By Simon Raymer, co-founder and chief information officer of Fraedom 

Simon Raymer
Simon Raymer

As fintech start-ups move from one level to the next, most start to experience certain growing pains. Trapped within the traditional hierarchical model, talented staff become frustrated. Typically after three or four years, either at the lack of options available for them to progress, or by being pushed up into managerial roles that do not suit them.

Historically, if you wanted to develop and get paid more in a fintech organisation, you would inevitably have had to start to climb the hierarchy all companies naturally start to form as they grow. However, that is not necessarily what the workforce of the future is looking for. Pioneering developers and architects from the millennial generation (those born between 1980 and 2000), typically want to remain active on the operational floor coding, not directing others from afar and dealing with spreadsheets.

Fintechs will need to understand this and address it quickly if they want to keep their burgeoning talent happy in the future. After all, in an environment where there is huge demand for exceptional talented people, they simply cannot afford to lose their most valuable asset: their people.

At Fraedom, we have been quick to recognise the importance of this challenge. And that’s why we have built a new model of how a fast growing fintech business can most effectively work in the modern world. In redesigning our own company, Fraedom has torn up the rule book, re-designing the structure of a typical technology company by ‘flattening out’ the structure, empowering workers to express themselves and removing all managers and team leads. Fraedom has successfully eliminated job titles such as Development Manager, Development Lead and Senior Lead; resulting in our best leaders being able work alongside the teams designing, coding, building and mentoring.

It’s an approach that we believe sits well with emerging generations that are reshaping the workforce today. Millenials ‘get technology’. They have grown up, at least in their more formative years, with gadgets, computers and the Internet. Rather than being constrained by them, they are eager to use them to express their creativity and innovative ideas.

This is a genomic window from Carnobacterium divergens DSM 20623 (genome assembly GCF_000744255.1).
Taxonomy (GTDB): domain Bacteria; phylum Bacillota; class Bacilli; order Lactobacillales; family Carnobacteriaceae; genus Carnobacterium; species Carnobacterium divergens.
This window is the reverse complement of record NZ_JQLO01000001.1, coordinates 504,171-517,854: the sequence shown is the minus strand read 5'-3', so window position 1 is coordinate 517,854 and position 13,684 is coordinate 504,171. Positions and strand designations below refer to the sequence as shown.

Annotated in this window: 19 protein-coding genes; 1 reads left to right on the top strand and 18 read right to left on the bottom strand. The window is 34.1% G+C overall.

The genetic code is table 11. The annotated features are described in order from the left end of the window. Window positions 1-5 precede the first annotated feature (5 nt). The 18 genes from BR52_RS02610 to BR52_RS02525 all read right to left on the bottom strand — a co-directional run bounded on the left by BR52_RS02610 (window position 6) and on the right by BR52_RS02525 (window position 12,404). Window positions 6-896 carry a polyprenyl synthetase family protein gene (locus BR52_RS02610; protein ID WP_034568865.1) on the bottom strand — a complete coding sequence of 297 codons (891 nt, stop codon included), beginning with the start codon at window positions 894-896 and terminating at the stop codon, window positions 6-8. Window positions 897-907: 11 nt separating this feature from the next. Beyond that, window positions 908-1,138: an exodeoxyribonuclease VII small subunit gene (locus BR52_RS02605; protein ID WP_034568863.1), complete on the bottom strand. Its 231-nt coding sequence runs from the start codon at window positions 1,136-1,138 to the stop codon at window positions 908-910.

We believe that fintechs should be embracing the latent talent within this emerging generation and freeing it up to experiment with new ideas without fear of failure in an environment that rewards creative endeavour.

If they want to attract and retain the best talent, fintechs need to be listening, adapting and trusting each other to work together to resolve issues and frustrations. We believe all the above elements will become increasingly important in any successful fintech business.

It might run counter to the traditional view of a financial services organisation as essentially conservative, risk-averse and cautious.  Yet, in the modern fintech arena, adopting a completely different business model will give organisations a much greater chance of success.

For fintechs, the key must be around developing an empowering management philosophy where staff are encouraged to take risks, a stimulating work and an inspiring workplace where creativity thrives. From development, right through to product, sales and marketing, it’s important that people are actively encouraged to excel and grow in an agile, collaborative and inventive environment where talent is recognised and rewarded.

The approach is now setting a template for the industry where the businesses that succeed in the future will need to focus on maintaining the positive innovative culture of the fast-growth start-up, even as their staff numbers rise inexorably. It is a bold new frontier but those fintech businesses brave enough today to push forward with this more innovative approach will ultimately be rewarded with enhanced profitability and greater competitive edge.

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